However, during this time you will not be able to modify projects. For example: create new issues, push code changes, or even modify admin settings. If you need some administrative action taken, such as deleting a project or setting up an automatic redirect URL, please contact us. (Instructions will also be linked from the /admin page of for project administrators.)

How long will the data remain available?

Google Code’s data will remain online for a long time.

Until January 2016 the Google Code Project Hosting service as it exists today will continue to be available. And you will still be able to use version control clients like git, hg, or svn to access project data.

After January 2016 you will no longer be able to access source code from a version control client; however project data will still be available. We will also be offering project data in more convenient formats for export such as JSON and .zip files. Archived project data will be available throughout 2016 and beyond.

Note that only public data will be archived. If your project has private data, such as issues with the Restrict-View-* label, you will no longer be able to browse those project resources next year. (Public downloads, issues, wikis, etc. will be available.)

Most importantly, project URLs (e.g. http://code.google.com/p/vim) will continue to work, although links to raw source code likehttps://vim.googlecode.com/hg/README.txt will not. But again, Google Code will continue to work as normal until at least January 2016.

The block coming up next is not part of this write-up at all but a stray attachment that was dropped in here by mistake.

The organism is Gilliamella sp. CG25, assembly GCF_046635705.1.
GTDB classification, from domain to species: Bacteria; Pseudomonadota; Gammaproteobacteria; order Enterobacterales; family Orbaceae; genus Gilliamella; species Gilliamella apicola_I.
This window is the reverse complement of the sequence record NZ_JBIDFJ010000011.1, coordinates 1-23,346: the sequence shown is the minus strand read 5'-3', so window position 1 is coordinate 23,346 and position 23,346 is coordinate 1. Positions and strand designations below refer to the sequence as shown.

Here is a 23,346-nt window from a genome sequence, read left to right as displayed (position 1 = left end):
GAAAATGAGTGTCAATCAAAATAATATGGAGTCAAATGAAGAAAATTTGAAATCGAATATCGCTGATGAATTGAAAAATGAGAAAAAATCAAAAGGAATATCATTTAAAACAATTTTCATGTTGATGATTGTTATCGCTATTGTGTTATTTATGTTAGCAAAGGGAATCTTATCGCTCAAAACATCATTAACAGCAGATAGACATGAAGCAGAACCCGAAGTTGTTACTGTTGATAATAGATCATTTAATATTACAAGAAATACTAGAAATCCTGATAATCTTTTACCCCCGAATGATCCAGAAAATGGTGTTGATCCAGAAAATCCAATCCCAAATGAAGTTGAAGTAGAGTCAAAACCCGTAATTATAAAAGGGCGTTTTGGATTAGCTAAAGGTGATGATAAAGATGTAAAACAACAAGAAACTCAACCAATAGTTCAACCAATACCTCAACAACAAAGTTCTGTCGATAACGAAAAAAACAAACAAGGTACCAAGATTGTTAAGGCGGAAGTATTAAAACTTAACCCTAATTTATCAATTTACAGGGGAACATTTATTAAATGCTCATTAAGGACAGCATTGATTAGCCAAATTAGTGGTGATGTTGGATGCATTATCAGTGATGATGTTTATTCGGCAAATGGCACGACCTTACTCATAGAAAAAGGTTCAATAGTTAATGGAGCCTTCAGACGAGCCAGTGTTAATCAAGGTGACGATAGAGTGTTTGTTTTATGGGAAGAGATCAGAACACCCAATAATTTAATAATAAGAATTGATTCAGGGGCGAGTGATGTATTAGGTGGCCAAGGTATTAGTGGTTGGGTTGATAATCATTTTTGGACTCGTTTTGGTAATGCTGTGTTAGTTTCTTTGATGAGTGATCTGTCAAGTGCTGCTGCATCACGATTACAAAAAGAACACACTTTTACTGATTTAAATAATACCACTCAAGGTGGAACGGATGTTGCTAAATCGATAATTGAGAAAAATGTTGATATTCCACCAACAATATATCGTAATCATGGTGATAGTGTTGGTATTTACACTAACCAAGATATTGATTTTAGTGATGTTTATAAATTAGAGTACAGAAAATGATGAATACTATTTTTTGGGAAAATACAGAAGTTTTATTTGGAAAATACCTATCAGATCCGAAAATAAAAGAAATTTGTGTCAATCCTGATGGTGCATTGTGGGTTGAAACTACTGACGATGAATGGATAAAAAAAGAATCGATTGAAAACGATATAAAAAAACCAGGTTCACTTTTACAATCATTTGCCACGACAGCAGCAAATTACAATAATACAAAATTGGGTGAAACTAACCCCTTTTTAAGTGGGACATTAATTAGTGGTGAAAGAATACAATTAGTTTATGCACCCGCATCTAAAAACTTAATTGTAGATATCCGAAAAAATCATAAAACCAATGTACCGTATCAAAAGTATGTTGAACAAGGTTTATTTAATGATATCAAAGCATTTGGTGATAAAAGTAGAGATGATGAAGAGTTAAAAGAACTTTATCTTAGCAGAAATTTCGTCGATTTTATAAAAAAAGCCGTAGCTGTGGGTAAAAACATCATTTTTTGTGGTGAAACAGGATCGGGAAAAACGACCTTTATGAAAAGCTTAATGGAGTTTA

Questions?

If you have any questions, please contact [email protected].

Map Reduce: A really simple introduction

Ever since google published its research paper on map reduce, you have been hearing about it. Here and there. If you have uptil now considered map-reduce a mysterious buzzword, and ignored it, Know that its not. The basic concept is really very simple. and in this tutorial I try to explain it in the simplest way that I can. Note that I have intentionally missed out some deeper details to make it really friendly to a beginner.

Read the full article http://ksat.me/map-reduce-a-really-simple-introduction-kloudo/

Continuing Public/Private Surveillance Partnership

The Continuing Public/Private Surveillance Partnership

If you’ve been reading the news recently, you might think that corporate America is doing its best to thwart NSA surveillance.

Google just announced that it is encrypting Gmail when you access it from your computer or phone, and between data centers. Last week, Mark Zuckerberg personally called President Obama to complain about the NSA using Facebook as a means to hack computers, and Facebook’s Chief Security Officer explained to reporters that the attack technique has not worked since last summer. Yahoo, Google, Microsoft, and others are now regularly publishing “transparency reports,” listing approximately how many government data requests the companies have received and complied with.

Read more at
 
https://www.schneier.com/blog/archives/2014/03/the_continuing_.html